The Committee

The Committee: WG21

The ISO C++ committee is called WG21, officially ISO/IEC JTC1 (Joint Technical Committee 1) / SC22 (Subcommittee 22) / WG21 (Working Group 21). WG21 was formed in 1990-91, and consists of accredited experts from member nations of ISO/IEC JTC1/SC22 who are interested in C++ work.

The WG21 officers are:

  • Convener: Herb Sutter (Microsoft). The convener chairs the WG, sets the WG meeting schedule ("convenes" meetings), appoints Study Groups, and is responsible to higher levels of ISO (SC22, JTC1, and ITTF) for the WG's work.
  • Project Editor: Richard Smith (Google). The project editor is the person ultimately responsible for applying committee-approved changes to the standard's working draft.
  • Secretary: Jonathan Wakely (Red Hat). The secretary is responsible for taking and distributing minutes of WG21 meetings.

Typically experts from 8-10 national bodies attend each meeting. Recently attending nations include Canada, Finland, France, Germany, Netherlands, Russia, Spain, Switzerland, United Kingdom, and United States.

Because many regular participants are based in the United States, the U.S. national C++ committee (originally called J16, officially ANSI X3J16; now called .16, officially INCITS PL22.16) arranges its schedule to meet jointly in the same room with WG21. The .16 officers are:

  • Chair: Clark Nelson (Intel). The chair runs .16 meetings, organizes the operation of the U.S. committee, and is responsible to the U.S. national body for the committee's work.
  • Vice-Chair: John Spicer (Edison Design Group). The vice-chair assists the chair, including by maintaining the document register.
  • Secretary: Jonathan Wakely (Red Hat). The secretary is responsible for taking and distributing minutes of .16 meetings. (Not coincidentally, we use a U.S. member to serve as secretary for both WG21 and .16 since the minutes have a large overlap.)
  • International Representative (IR): Barry Hedquist (Perennial). The IR is responsible for communication between the U.S. and international committees, and is usually head of delegation for U.S. at WG21 meetings.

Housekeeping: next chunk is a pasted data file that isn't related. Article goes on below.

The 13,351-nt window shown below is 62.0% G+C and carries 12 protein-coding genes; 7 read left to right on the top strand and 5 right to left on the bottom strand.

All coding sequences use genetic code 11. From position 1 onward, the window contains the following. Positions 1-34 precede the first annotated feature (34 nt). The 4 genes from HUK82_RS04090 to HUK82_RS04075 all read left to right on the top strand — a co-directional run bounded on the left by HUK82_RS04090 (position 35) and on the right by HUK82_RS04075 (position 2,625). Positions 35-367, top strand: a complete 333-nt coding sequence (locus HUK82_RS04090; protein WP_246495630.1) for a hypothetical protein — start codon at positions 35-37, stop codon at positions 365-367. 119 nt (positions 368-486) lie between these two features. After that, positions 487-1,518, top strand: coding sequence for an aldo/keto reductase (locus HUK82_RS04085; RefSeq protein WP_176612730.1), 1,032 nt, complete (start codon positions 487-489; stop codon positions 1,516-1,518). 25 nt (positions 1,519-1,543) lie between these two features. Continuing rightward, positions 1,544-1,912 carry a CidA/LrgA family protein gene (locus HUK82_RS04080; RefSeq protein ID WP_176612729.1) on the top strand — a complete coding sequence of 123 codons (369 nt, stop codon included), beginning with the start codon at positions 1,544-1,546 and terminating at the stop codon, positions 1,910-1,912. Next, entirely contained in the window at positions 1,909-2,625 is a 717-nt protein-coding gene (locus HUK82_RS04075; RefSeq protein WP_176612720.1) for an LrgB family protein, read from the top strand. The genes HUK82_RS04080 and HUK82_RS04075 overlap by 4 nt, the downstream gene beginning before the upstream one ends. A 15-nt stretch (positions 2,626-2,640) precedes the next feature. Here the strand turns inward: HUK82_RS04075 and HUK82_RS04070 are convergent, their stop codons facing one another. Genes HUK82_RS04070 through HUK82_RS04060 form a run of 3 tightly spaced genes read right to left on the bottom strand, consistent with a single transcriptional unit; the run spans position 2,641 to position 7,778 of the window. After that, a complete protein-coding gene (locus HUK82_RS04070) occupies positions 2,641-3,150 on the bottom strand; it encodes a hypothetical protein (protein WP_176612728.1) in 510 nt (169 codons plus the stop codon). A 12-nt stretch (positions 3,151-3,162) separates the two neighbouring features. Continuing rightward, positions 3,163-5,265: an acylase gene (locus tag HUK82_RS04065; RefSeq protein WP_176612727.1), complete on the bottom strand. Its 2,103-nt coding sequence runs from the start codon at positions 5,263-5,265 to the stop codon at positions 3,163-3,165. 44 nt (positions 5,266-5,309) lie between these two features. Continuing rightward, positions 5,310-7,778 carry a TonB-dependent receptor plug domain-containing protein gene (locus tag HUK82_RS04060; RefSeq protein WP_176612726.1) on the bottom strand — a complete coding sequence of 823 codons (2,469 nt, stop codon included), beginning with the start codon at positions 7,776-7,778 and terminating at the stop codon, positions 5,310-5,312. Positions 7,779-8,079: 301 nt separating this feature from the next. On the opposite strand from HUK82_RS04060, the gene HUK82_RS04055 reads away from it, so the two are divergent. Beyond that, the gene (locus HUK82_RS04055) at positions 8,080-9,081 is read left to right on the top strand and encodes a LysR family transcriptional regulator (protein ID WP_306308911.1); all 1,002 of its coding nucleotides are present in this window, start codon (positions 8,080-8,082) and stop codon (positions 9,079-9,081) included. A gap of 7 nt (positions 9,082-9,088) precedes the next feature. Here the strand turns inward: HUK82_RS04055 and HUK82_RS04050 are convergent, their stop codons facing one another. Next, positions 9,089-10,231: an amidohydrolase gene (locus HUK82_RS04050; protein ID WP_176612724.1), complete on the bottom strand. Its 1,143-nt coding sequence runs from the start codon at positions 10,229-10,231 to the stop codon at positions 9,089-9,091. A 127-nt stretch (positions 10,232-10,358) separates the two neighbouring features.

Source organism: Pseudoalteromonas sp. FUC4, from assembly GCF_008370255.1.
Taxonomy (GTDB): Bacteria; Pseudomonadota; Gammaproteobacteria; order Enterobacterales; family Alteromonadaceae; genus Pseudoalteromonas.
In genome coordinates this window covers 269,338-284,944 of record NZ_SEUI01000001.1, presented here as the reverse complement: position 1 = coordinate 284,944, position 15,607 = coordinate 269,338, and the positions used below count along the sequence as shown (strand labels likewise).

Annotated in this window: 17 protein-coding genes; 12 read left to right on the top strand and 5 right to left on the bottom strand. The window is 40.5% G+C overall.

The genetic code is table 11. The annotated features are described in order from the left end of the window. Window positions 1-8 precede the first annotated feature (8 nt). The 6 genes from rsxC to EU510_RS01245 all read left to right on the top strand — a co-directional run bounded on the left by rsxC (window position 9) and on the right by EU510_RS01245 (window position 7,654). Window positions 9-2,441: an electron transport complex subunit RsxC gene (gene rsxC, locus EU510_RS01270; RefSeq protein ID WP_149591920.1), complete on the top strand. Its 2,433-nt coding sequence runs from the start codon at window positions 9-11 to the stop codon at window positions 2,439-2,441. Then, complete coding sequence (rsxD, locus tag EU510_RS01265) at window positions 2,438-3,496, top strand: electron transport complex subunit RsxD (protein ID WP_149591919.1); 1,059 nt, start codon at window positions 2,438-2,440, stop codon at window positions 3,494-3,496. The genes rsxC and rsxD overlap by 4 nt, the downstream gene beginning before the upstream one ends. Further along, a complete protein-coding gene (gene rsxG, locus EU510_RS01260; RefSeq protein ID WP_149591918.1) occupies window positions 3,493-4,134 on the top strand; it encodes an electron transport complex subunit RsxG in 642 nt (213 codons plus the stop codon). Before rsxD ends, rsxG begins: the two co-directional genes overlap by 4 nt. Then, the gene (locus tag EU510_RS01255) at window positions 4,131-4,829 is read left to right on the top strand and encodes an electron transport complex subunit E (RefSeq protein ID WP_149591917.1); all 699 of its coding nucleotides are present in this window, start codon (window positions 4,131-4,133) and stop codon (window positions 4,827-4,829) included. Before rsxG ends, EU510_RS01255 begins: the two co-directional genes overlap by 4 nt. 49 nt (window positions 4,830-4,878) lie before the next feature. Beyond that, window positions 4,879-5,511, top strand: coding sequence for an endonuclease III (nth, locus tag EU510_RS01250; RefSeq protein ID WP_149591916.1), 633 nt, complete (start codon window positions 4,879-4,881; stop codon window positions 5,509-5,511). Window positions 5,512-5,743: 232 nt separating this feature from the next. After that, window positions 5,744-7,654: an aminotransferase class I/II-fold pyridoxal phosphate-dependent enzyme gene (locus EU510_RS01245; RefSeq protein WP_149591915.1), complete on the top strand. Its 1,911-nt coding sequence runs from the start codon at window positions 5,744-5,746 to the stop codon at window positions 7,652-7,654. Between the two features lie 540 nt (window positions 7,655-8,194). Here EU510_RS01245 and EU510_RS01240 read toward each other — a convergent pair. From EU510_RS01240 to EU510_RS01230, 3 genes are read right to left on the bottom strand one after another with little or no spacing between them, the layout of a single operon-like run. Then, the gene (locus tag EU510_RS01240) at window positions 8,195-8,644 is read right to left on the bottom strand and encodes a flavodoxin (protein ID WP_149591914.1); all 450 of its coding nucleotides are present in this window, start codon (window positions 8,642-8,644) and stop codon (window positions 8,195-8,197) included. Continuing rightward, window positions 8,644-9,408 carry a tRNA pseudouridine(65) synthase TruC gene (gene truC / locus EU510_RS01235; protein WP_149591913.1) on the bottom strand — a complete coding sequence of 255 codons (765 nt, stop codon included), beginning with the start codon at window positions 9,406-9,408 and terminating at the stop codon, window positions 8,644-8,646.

When we talk about "the committee" we typically mean the full membership of the ISO committee, which is a superset of the U.S. national committee.

Subgroups and Study Groups

The committee is organized into several subgroups, each run by the indicated chairperson. Note "SG" stands for "Study Group."

There are four major subgroups: 

  • Core, aka CWG: Mike Miller (Edison Design Group).
  • Evolution, aka EWG: Ville Voutilainen (Qt).
  • Library, aka LWG: Marshall Clow (Qualcomm).
  • Library Evolution, aka LEWG: Jeffrey Yasskin (Google).

The Core and Library working groups (CWG and LWG) are responsible for the maintenance of existing language and standard library features, and for the "standardese" wording and consistency of new proposals from EWG/LEWG and SGs.

The Evolution and Library Evolution working groups (EWG and LEWG) are responsible for new features that involve language and standard library extensions. In addition to the extensions each group works on directly, EWG and LEWG review the style of work produced by language and library extensions developed in a domain-specific SG. EWG and LEWG also recommend the target vehicle (International Standard or Techical Specification) where each new feature should be included.

In addition, there are a number of domain-specific Study Groups (SG's). These meet as breakouts during full WG21 face-to-face meetings, and can also meet independently between meetings either face-to-face or by telecon. The work of the SG's is eventually reviewed by the appropriate central groups, which helps to ensure consistency. For example, library features like networking features have their domain-specific design done within their SG, their library design style reviewed by LEWG, and their library specification wording reviewed by LWG.

The domain-specific Study Groups are as follows.

Note: Those marked "*" are currently dormant -- proposals have progressed to core groups, and the SG might be reactivated in the future if we receive new papers in the subject area.

  • SG1, Concurrency: Hans Boehm (Google). Concurrency and parallelism topics.
  • * SG2, Modules.
  • * SG3, File System: Beman Dawes (Boost).
  • * SG4, Networking.
  • SG5, Transactional Memory: Michael Wong (Codeplay). Exploring transactional memory constructs for potential future addition to the C++ language.
  • SG6, Numerics: Lawrence Crowl. Numerics topics, including but not limited to fixed point, decimal floating point, and fractions.
  • SG7, Compile-time programming: Chandler Carruth (Google). Initially focused on compile-time reflection capabilities, then expanded to compile-time programming in general.
  • * SG8, Concepts.
  • * SG9, Ranges: Marshall Clow (Qualcomm).
  • SG10, Feature Test: Clark Nelson (Intel). Investigation into whether and how to standardize a way for portable code to check whether a particular C++ product implements a feature yet, as we continue to extend the standard.
  • * SG11, Databases. Database-related library interfaces.
  • SG12, UB & Vulnerabilities: Gabriel Dos Reis (Microsoft). A systematic review to catalog cases of vulnerabilities and undefined/unspecified behavior in the standard, and recommend a coherent set of changes to define and/or specify the behavior.
  • * SG13, HMI (Human/Machine Interface). Selected low-level graphic/pointing I/O primitives.
  • SG14, Game Development & Low Latency: Michael Wong (Codeplay). Topics of interest to game developers and (other) low-latency programming requirements.